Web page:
Making friends was
James Donaldson’s special gift

Photo courtesy Leahe Swayze
James Donaldson was intensely interested in others and had an ability to draw people out. At the same time, he was humble about his own experiences and accomplishments.

By Marcy Stamper

When people speak of James Donaldson, there is a remarkable consistency about who he was and — perhaps more important — what he meant to his extensive community of friends.

His friends all described James’ uncanny gift for connecting with others. People immediately felt safe in his presence, said Leahe Swayze, who was a close friend of James’ for four decades.

James died early this month after a lifetime of creating and sustaining profound connections in the Methow Valley and around the world.

James was intensely interested in others — he had an ability to draw people out, said Maggie Coon, who was also a close friend since the 1970s. “He had a way of seeing deeply who they were as people,” she said.

James possessed a level of grace and ease that was very disarming, said Mike Price, another long-time friend. “James could walk into a mini-mart anywhere, and the person behind the counter would be telling him their life story within a few minutes,” he said. “I couldn’t figure out how he did it — I think it was a gift.”

James used that gift to help people recognize their own passions. Coon said James’ belief in her had inspired her to speak out about things she cared about. “He inspired you to be the best person you could possibly be,” she said.

At the same time, it could be very difficult to get James to open up about himself. “He would always turn the conversation to you,” said Coon.

Photo courtesy Leahe Swayze
James Donaldson with Logan Price, who bonded over politics and social activism.

James studied theology and history and played a key role in the civil rights struggles in the 1950s and 1960s. He later worked in publishing, before committing himself to the back-to-the-land movement when he cofounded a school in sustainable ecology. That project took shape on Libby Creek, where James and others built community and grew garlic.

James was widely read and was on a first-name basis with Robert Kennedy and Martin Luther King Jr., said Coon. But — in the vein of not talking about himself — he never dropped names, she said.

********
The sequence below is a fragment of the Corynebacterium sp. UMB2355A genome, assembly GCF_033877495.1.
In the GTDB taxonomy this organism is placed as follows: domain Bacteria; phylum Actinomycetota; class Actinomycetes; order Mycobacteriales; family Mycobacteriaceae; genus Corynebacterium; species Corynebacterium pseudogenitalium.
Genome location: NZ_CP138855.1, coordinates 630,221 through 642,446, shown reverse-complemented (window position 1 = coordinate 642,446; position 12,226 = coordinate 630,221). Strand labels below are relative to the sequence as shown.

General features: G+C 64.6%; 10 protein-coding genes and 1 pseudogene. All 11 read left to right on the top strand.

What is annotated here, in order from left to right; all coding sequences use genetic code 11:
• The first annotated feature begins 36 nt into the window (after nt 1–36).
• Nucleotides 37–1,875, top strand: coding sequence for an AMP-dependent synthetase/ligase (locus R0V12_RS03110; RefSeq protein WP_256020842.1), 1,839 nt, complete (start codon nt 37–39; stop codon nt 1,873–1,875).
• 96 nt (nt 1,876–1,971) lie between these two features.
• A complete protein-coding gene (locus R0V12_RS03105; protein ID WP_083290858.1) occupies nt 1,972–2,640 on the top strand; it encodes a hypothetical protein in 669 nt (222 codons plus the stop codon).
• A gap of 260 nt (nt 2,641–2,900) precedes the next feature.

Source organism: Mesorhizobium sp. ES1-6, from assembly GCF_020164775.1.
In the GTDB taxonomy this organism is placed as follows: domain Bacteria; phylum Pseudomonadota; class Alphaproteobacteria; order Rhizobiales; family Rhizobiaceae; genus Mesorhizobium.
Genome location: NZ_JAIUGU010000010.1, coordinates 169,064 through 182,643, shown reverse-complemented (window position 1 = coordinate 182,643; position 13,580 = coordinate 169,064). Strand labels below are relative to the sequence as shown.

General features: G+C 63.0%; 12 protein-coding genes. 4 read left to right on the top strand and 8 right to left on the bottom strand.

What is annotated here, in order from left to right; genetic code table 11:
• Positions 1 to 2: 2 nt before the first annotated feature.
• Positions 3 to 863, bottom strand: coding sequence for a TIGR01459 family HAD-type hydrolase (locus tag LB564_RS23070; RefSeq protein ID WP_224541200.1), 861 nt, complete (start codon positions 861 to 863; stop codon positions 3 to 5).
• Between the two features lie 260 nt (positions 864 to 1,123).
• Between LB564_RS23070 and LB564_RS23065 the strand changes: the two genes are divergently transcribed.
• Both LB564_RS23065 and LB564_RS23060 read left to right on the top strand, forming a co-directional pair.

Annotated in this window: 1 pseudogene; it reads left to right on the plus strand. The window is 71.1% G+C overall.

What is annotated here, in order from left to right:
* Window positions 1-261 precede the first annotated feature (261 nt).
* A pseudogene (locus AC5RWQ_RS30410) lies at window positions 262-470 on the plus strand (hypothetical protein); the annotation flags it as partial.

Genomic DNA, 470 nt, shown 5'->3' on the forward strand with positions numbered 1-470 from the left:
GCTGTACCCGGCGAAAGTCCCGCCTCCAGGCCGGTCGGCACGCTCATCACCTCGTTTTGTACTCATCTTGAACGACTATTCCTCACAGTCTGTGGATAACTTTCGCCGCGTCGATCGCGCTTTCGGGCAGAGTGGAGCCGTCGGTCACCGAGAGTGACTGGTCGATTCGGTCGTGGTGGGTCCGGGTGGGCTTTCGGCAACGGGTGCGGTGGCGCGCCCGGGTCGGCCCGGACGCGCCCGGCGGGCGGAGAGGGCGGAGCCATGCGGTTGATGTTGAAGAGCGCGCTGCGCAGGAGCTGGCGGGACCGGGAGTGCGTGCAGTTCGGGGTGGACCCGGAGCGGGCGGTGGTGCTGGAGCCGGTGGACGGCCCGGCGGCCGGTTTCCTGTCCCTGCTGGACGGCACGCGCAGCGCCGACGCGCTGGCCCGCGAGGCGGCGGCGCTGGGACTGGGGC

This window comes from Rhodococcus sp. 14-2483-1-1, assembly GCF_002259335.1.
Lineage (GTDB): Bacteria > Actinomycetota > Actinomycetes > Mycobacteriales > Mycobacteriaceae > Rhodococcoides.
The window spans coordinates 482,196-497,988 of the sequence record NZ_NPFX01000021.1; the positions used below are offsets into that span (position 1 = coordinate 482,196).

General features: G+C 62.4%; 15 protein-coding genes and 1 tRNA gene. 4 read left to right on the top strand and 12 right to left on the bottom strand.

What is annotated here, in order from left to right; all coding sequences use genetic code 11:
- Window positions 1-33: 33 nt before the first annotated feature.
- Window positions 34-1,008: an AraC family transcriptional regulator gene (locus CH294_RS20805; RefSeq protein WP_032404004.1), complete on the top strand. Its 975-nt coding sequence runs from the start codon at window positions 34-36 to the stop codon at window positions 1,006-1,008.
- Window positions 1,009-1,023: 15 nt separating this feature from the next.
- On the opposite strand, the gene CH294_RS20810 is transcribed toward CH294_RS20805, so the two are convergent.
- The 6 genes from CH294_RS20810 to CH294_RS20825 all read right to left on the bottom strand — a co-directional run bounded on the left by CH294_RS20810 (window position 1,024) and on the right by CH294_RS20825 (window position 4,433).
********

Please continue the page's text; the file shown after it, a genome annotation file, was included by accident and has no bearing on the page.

Kari Bown, another long-time close friend, said she thought James was concerned that his own story could get in the way. “He didn’t want to be a celebrity. He had a quality of being present with other people,” she said.

James always remained humble. It took years to get stories out of him about his activism, said Logan Price, Mike’s son, who knew James throughout his life. “He always wanted to know what other people were thinking — that’s what satisfied his curiosity,” said Logan.

Photo courtesy Leahe Swayze
James Donaldson loved the Methow Valley and the North Cascades. An environmental activist, he emphasized the importance of our connections to the land and the need to be conscientious stewards.

James’ environmental awareness began at a young age, when his family had to leave their land in Oklahoma after a creek was poisoned. He was shocked to see squirrels die and always carried a deep sadness about the experience, said Bown.

After his work in the civil rights movement and in publishing, James focused his energies to learning to live better on the land and in the community, and to teaching others to do so.

James kept up a copious correspondence with people all over the world, said Mike Price. “People are walking around the Methow Valley with five to 10 pounds of paper — old letters of James’, articles for review,” he said.

“James was very important in my life — a grandfather, basically,” said Logan Price. “We bonded a lot over politics — he was very interested in social movements. As he got older, he never lost that desire to be a part of something, nor that urge to deeply question our social system, government and corporations.”

For some of us, he was the last link we had to living history of the civil rights era — he was at the lunch-counter sit-ins during the civil rights movement, said Swayze. “He considered political action to be sacred action.”

James Donaldson was at the center of a community – he loved nurturing friends and neighbors of all ages.

James saw civil rights struggles as continuing today. “He was always telling people to ‘stay in the streets’ — it was one of his favorite things to say,” said Logan Price.

“He was a complex person. He was equally at home in high society, a night club, or a garlic field,” said Mike Price.

“His passing is like the end of an era,” said Coon. “He was one of the most important mentors in my life, and there are many people who felt the same way.”

“The main thing is, James followed his heart. He never gave up on his ideals, and never stopped trying to fight for a better world,” said Logan Price.

James was a dedicated writer and poet. His own poetry sums up the ways he entwined his connections to land and people with his social activism.

 

A harder time is here

The respite is over.

Soon we drive the greedy out of the sacred places.

Save the fishes.

Assure the children.

 

A harder time is here.

Embrace friends.

Plant gardens.

Build windmills.

Resist! Look ahead.

 —James Donaldson